Taking an Occupational History and Its Importance

Review

  • Mehmet Erdem ALAGÜNEY
  • Ali Naci YILDIZ Hacettepe University

Abstract

Occupational diseases are a group of illnesses that every physician will see in daily practice. A substantial part of the population is working thus the fact that their occupation plays a significant role in their illnesses or maintaining the healthy state should never be underestimated. However, there is a misperception as if occupational diseases are just a few syndromes or a couple of chronical illnesses, back from the medical school. Whereas occupational diseases can be the cause of almost every signs and symptoms from hematologic system to musculoskeletal system or skin to central nervous system. Therefore, every physician whoever wants to diagnose his/her patient accurately must endeavor to recognize occupational diseases or at least be suspicious. Even though occupational diseases are a part of a clinical picture they are also a community health problem. This is true because the working population make an important part in the entire population. At the same time, they are more susceptible to some certain risks than normal population.  Yet these health problems are preventable there could be excellent examples of primary prevention. Another feature of occupational diseases is the opportunity of discovering new diseases and syndromes. This is an undeveloped area for descriptive, analytic and experimental studies. Also, the compensation laws, legal problems are becoming a current issue and physicians are frequently asked to deliver an opinion about disability and incapacity. Misdiagnosis or delays in diagnosis of an occupational illness may put the physician in a troublesome situation.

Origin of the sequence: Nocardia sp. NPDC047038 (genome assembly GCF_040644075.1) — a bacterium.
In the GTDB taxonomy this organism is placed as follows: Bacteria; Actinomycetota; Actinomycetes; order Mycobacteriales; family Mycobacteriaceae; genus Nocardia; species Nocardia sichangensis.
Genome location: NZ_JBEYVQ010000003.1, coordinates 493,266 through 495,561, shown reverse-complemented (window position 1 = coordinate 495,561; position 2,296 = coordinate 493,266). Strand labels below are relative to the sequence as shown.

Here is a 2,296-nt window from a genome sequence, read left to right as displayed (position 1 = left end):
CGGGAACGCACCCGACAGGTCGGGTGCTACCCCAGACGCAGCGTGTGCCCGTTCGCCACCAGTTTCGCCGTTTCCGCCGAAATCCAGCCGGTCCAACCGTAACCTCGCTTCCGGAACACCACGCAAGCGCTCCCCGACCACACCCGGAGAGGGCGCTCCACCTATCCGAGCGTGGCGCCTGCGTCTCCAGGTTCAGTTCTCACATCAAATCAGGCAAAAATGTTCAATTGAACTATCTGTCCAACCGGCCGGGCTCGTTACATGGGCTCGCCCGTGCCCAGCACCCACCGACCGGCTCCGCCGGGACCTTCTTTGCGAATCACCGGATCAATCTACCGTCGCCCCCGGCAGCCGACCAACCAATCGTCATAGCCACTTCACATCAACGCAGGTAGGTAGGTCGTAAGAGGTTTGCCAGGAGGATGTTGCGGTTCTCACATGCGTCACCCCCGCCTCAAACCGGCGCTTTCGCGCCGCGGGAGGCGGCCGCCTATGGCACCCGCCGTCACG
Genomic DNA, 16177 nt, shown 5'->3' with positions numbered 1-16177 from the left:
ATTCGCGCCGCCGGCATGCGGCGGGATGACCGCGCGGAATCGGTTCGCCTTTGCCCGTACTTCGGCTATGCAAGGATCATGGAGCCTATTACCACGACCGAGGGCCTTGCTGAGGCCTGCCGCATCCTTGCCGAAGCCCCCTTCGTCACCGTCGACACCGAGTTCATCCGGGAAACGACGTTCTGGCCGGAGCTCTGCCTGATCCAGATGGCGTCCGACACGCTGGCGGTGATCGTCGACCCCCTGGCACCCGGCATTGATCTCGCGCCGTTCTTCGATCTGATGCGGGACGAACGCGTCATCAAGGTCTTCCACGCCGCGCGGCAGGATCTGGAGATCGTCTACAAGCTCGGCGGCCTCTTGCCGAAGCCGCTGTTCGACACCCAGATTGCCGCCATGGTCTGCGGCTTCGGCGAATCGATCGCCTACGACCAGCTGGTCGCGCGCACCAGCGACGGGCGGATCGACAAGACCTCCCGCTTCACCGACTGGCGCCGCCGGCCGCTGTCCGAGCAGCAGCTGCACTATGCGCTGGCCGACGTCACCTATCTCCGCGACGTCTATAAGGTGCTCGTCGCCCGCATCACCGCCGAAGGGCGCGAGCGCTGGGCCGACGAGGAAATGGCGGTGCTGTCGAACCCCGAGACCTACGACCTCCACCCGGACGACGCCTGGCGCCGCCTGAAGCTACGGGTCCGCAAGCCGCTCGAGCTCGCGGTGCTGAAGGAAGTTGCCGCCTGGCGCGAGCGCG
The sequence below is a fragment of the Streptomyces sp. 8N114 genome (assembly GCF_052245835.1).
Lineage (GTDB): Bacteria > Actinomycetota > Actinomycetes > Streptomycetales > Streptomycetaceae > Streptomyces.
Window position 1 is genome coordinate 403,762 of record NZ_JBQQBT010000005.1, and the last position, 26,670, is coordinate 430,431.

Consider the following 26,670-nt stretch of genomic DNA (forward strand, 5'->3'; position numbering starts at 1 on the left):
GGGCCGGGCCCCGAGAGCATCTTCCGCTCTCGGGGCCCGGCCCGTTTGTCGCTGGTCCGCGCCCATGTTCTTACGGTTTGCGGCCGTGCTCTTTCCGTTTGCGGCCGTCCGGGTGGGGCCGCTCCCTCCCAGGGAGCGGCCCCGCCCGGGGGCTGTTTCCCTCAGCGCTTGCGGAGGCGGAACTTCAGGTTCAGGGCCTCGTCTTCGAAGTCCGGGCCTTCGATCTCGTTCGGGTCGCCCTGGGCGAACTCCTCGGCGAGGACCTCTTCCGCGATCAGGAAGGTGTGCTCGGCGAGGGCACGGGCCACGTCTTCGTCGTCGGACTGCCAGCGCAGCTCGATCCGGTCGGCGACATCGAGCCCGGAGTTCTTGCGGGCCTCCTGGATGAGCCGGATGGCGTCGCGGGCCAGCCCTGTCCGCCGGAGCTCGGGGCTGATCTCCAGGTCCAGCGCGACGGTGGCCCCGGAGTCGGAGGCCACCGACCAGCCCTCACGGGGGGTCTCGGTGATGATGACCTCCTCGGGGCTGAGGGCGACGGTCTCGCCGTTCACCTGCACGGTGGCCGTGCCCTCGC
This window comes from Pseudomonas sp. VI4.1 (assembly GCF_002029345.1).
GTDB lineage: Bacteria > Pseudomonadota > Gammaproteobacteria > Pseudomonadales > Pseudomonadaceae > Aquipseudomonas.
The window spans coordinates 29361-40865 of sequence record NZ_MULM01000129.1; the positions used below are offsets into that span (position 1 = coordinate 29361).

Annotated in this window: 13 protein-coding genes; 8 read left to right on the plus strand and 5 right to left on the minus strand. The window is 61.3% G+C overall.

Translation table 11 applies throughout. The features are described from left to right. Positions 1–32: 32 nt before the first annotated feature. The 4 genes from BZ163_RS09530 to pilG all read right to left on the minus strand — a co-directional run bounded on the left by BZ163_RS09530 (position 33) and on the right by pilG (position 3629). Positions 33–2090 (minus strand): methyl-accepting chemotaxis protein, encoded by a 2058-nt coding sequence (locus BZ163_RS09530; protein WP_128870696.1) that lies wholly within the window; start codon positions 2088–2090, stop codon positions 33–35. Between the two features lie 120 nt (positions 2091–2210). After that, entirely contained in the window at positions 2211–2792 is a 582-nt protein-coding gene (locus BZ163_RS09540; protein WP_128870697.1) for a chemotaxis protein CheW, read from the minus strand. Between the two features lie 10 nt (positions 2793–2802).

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Published
Jun 29, 2017
How to Cite
ALAGÜNEY, Mehmet Erdem; YILDIZ, Ali Naci. Taking an Occupational History and Its Importance. Acta Medica, [S.l.], v. 48, n. 2, p. 20-23, june 2017. ISSN 2147-9488. Available at: <https://actamedica.org/index.php/actamedica/article/view/61>. Date accessed: 25 sep. 2017.
Section
Review

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